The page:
State demolishes last vestige of Windjammer casino dream |

State demolishes last vestige of Windjammer casino dream

Special to The R-CIndian Hills resident Chuck Morris took this photo on Dec. 19 of demolition of the building at Highway 395 and 50.

The giant oil derrick proposed by former actor Max Baer to promote a Beverly Hillbillies-themed casino was not the first time that someone had a dream for a major attraction along that stretch of Highway 395.

In the late 1970s, Minden resident Dug Picking proposed a casino complex featuring a 345-foot long replica of a sailing ship with masts 200-feet high.

Picking sold stock in the project and built the four-story building at the intersection of highways 395 and 50 that the state tore down last week.

Dug’s Windjammer Casino was the dream of a world traveler who operated Dug’s West Indies restaurant in northern Carson City for nine years.

“Dug Picking was a fabulous guy from Estonia, who spent most of his early years on sailing vessels,” former Nevada Appeal staffer Sue Morrow recalled.

Retired AP Capital Bureau reporter Brendan Riley remembered Picking as a nice guy and the West Indies as a popular hangout during the Legislative sessions.

The building that was torn down was a replica of a lighthouse that would supposedly shine a light up Highway 50 to draw travelers.

Picking was a merchant marine for 20 years before he arrived in Western Nevada.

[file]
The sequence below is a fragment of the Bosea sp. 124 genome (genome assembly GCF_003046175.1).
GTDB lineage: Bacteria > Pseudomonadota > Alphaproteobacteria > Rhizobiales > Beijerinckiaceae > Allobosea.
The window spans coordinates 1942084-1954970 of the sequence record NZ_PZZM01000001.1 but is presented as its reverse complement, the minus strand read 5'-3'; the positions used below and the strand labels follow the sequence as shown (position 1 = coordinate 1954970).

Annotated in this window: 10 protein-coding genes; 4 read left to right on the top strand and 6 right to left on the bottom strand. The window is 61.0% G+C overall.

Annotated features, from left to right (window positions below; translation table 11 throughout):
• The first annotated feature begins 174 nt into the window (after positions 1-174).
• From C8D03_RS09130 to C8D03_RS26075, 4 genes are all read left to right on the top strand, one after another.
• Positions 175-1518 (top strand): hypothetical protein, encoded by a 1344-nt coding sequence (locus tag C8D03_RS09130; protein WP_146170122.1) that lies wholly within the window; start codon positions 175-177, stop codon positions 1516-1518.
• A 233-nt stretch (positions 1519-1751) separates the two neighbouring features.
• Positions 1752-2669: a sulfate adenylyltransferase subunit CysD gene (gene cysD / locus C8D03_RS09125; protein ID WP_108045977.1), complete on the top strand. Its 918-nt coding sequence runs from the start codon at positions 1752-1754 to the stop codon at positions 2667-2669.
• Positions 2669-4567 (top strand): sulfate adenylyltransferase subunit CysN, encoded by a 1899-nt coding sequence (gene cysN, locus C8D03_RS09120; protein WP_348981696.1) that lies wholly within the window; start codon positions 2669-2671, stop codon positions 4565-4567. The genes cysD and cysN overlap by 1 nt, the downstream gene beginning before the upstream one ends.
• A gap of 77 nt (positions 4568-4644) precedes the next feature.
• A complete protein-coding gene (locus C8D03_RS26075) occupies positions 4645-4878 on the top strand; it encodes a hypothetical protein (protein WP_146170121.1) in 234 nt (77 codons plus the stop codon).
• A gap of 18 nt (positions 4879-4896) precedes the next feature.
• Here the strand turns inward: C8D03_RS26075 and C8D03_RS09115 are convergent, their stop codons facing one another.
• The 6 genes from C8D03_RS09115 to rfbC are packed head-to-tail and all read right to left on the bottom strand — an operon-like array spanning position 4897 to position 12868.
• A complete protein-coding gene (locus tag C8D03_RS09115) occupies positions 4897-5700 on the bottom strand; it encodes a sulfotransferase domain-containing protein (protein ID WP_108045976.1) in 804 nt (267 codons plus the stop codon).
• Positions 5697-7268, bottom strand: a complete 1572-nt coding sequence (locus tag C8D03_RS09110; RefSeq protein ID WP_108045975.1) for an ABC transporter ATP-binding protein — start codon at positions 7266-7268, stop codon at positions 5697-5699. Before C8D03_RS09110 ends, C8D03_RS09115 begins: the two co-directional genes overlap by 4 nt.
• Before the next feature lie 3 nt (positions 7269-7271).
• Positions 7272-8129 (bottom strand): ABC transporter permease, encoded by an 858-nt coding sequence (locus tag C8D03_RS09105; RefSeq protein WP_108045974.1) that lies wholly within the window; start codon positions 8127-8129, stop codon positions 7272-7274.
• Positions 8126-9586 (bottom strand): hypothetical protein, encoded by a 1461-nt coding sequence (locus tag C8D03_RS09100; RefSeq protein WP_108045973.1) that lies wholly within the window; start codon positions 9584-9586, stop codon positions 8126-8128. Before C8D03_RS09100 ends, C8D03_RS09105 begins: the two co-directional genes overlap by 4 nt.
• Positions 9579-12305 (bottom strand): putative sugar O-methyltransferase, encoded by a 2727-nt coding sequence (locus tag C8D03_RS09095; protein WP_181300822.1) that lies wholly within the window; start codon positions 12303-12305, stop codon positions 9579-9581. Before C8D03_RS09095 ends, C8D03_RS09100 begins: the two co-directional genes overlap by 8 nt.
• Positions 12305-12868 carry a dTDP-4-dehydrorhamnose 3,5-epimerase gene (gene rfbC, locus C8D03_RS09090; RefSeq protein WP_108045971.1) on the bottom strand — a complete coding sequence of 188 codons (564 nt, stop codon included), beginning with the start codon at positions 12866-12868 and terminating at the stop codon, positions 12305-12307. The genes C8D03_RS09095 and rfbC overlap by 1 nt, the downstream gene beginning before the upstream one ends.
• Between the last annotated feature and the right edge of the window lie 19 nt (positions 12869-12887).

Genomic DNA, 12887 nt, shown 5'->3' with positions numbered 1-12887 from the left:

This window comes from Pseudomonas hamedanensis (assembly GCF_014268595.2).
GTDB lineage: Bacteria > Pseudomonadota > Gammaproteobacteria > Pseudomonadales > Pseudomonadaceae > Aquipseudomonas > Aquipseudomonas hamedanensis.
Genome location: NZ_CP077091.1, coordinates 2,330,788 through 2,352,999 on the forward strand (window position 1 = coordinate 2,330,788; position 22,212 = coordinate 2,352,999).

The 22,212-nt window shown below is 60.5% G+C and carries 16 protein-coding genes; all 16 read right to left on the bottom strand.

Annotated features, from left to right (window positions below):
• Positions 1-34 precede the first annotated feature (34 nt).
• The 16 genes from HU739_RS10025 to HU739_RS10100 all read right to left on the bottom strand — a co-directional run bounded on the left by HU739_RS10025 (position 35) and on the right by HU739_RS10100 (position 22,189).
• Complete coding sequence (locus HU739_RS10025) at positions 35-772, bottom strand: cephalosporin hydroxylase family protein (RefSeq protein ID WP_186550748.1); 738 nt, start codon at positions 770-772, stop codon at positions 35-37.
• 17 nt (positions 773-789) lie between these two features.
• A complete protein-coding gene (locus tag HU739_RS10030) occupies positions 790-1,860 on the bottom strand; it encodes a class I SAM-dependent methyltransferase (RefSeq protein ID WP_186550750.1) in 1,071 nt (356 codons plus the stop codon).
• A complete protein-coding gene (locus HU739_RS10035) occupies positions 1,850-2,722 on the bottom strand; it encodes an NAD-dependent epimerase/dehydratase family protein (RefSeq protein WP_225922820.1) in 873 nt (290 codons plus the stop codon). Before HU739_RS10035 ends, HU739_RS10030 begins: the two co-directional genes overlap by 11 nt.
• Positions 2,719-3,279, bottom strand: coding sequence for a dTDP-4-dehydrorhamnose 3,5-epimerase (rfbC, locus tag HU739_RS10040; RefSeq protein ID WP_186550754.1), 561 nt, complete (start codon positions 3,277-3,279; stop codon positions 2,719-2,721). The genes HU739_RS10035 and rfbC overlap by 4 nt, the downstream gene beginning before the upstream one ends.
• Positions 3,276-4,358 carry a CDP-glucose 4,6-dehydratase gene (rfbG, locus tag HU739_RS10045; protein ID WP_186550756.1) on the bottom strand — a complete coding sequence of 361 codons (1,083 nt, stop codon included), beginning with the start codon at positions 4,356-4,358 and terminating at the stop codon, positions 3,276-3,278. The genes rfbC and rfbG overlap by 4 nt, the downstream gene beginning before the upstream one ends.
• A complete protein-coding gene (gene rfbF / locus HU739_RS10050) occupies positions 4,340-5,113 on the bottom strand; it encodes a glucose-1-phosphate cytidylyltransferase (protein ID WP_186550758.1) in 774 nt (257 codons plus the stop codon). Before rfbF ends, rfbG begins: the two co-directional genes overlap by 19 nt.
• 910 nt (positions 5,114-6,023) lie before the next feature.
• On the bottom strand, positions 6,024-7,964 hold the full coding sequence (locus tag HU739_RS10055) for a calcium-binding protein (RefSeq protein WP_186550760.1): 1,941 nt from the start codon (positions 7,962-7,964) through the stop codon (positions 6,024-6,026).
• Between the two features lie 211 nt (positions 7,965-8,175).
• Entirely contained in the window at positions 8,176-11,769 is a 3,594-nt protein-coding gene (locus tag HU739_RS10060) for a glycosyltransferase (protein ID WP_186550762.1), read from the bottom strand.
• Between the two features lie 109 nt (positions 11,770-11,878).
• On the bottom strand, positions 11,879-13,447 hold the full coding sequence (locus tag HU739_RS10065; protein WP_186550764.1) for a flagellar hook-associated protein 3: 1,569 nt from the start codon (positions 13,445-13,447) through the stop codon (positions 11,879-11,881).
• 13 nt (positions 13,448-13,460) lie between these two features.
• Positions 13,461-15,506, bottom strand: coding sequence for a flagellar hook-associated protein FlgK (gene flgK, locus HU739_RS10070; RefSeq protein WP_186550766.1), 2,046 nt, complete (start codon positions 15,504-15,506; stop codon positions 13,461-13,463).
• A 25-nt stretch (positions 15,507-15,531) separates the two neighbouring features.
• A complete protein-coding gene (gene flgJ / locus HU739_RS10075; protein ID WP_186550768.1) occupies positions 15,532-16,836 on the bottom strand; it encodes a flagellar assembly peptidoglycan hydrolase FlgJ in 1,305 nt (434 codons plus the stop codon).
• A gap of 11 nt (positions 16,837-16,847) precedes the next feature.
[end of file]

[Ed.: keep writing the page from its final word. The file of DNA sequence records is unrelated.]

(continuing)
He told R-C writer Alice McMorris that he’d had the idea of building the casino since 1973 when he bought the land at 50 and 395.

When Picking decided to execute his plans, he gathered an eight-person board of directors for the corporation and offered stock to Nevada residents.

He managed to raise enough money to build the four-story lighthouse building before going bankrupt.

A mechanic’s lien filed by the architect in the amount of $637,000 on March 5, 1979, was the death knell for Dug’s Windjammer casino.

The building sat idle until the state leased it to house the Nevada Commission on Tourism before that agency moved to the Laxalt building.

Developer John Serpa purchased the property and building in 1982, before plans for the Carson City bypass were announced in 1986.

In the late 1990s the building was back in the news when a jury awarded Serpa $5.65 million for six-plus acres, triple the amount the Nevada Department of Transportation’s appraisal suggested the property was worth.

The Sept. 24, 1999, decision had the state scrambling to examine where it had to purchase property for the bypass.

Morrow said Picking and his wife, Connie Jo, divorced after the casino deal fell through, and Picking moved to Mexico before returning to Nevada, where he lived in Las Vegas.